5. Take a look at Chris Banes' blog. This is a pretty interesting memory cache solution

  6. Implement a memory trimmer you call when you can

  7. One other unsurprising optimization is to use smaller objects when you can... Think of your minimal data models and image sizes and try to have a conforming API for those.

share|improve this answer

For #3 from Ben Max comment I maked two useful classes:

public abstract class SoftReferenceStorage<K, V>{
private static HashMap<Object, SoftReference<Object>> objectsHash = new HashMap<Object, SoftReference<Object>>();

public V get(K key) {
    if (objectsHash.containsKey(key)) {
        SoftReference<Object> ref = objectsHash.get(key);
        if (ref.get() == null) {
            objectsHash.put(key, new SoftReference<Object>(createValueForKey(key)));
            return (V)objectsHash.get(key).get();
        } else {
            return (V)ref.get();
    } else {
        objectsHash.put(key, new SoftReference<Object>(createValueForKey(key)));
        return (V)objectsHash.get(key).get();

protected abstract V createValueForKey(K key);


public class FrequentlyUsedBitmapResources extends SoftReferenceStorage<Integer, Bitmap>{
private static FrequentlyUsedBitmapResources instance = null;

private Resources resources;

public FrequentlyUsedBitmapResources(Resources resources) {
    this.resources = resources;

public static FrequentlyUsedBitmapResources getInstance() {
    if (instance == null) {
        instance = new FrequentlyUsedBitmapResources(HiDriveApp.getContext().getResources());
    return instance;

protected Bitmap createValueForKey(Integer resId) {
    return BitmapFactory.decodeResource(resources, resId);

can be used like:

Bitmap b = FrequentlyUsedBitmapResources.getInstance().get(R.drawable.overview_photo_placeholder);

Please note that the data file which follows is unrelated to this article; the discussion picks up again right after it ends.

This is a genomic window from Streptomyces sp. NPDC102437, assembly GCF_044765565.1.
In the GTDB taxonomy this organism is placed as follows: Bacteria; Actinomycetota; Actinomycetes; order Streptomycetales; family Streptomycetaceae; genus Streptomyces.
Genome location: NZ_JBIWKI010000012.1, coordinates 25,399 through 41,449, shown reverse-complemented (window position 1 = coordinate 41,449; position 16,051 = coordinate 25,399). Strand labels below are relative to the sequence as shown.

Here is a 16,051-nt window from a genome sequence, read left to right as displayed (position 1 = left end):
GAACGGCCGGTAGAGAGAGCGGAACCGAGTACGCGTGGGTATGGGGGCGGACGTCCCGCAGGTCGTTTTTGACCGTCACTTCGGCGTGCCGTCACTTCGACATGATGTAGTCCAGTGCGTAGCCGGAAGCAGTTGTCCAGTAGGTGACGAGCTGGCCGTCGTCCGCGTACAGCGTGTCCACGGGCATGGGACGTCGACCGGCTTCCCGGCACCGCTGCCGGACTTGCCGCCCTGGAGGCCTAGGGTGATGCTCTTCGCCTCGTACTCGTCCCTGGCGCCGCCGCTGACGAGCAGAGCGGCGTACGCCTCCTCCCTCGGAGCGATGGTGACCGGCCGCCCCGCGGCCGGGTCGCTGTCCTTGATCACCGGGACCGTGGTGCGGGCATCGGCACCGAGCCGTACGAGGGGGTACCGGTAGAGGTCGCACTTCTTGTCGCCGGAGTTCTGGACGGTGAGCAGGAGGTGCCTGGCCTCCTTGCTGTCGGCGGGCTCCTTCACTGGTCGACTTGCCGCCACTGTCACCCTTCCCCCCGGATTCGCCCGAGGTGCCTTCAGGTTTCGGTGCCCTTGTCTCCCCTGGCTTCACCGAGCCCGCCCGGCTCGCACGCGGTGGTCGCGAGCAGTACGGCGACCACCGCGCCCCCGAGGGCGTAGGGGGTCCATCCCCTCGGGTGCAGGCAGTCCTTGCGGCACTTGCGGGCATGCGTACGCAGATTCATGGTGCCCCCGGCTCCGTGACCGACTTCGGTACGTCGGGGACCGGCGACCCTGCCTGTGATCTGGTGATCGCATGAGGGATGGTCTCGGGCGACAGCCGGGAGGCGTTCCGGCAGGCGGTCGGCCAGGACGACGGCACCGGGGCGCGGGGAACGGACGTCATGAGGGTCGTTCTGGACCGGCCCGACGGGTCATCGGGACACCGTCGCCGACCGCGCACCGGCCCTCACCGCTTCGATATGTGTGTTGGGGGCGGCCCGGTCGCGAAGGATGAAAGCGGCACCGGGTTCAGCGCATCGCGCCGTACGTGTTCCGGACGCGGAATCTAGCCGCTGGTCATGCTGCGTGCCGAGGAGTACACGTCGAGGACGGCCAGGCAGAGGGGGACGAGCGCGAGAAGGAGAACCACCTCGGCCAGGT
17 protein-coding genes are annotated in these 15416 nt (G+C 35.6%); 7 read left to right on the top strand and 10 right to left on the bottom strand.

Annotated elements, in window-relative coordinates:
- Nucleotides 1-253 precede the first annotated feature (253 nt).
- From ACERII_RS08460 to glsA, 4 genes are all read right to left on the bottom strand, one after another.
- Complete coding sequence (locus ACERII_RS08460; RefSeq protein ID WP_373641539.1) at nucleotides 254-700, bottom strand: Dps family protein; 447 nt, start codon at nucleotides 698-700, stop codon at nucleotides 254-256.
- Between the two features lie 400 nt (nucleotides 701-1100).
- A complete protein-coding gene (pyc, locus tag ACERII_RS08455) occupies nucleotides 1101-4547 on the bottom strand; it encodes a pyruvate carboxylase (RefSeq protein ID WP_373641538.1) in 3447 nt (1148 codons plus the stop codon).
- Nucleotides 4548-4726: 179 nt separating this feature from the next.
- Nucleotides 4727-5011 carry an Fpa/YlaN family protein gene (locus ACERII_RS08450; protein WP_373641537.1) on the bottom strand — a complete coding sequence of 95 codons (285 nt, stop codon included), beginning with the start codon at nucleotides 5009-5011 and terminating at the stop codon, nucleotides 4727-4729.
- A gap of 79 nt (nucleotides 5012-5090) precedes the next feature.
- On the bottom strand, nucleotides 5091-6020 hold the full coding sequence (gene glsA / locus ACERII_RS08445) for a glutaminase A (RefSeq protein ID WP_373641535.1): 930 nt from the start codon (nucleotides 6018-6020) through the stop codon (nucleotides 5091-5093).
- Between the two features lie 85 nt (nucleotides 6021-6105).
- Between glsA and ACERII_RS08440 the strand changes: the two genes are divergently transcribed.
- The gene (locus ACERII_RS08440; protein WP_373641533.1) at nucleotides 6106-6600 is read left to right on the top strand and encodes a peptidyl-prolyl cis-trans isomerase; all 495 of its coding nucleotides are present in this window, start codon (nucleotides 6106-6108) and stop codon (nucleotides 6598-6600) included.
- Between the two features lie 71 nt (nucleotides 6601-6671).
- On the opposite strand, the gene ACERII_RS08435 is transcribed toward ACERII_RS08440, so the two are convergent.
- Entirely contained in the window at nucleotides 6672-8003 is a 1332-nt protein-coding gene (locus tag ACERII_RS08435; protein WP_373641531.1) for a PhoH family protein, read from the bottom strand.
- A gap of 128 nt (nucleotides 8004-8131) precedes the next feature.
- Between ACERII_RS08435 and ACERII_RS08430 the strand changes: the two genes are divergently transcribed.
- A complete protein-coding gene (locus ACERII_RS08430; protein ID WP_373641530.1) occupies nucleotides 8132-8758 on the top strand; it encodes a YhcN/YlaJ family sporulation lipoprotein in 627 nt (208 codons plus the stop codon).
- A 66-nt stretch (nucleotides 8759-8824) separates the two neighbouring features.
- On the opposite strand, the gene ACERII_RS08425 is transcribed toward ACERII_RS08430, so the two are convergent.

share|improve this answer

Make sure you're loading them in onCreate() and not in onStart() or onResume(). It sounds like they're being reloaded every time you resume, but they aren't being destroyed because onDestroy() isn't called when you minimize the app.

share|improve this answer
Mhh.. they are loaded in onCreate(). I just realized, minimizing them isn't the problem at all. Only when I lock my screen, the app seems to be destroyed or at least onDestroy() is called, and when I lock and unlock my phone several times, the error occurs... any ideas? – vauge Feb 1 '13 at 18:55
Are you sure onDestroy() is being called when you lock the phone? Either way, it shouldn't matter if you're only making them in onCreate(). The only other thing I can think of is to make a log print that calls isRecycled() on each bitmap to make sure they are actually recycled. – Tim Feb 1 '13 at 19:40

If the images are on the local device (i.e. either incorporated with your code or come from the user image library), then I may choose NOT to have them simply go invisible or not, but rather just bring them in on the fly from disk. As it turns out, all of these devices are essentially flash based which is extremely quick in comparison to spindle disks. Most likely, the user wont be able to feel the performance hit of disk IO for the images.

this way also, you limit the AMOUNT of images your are holding in memory at any one time.

I agree you should look into Tim' assessment also.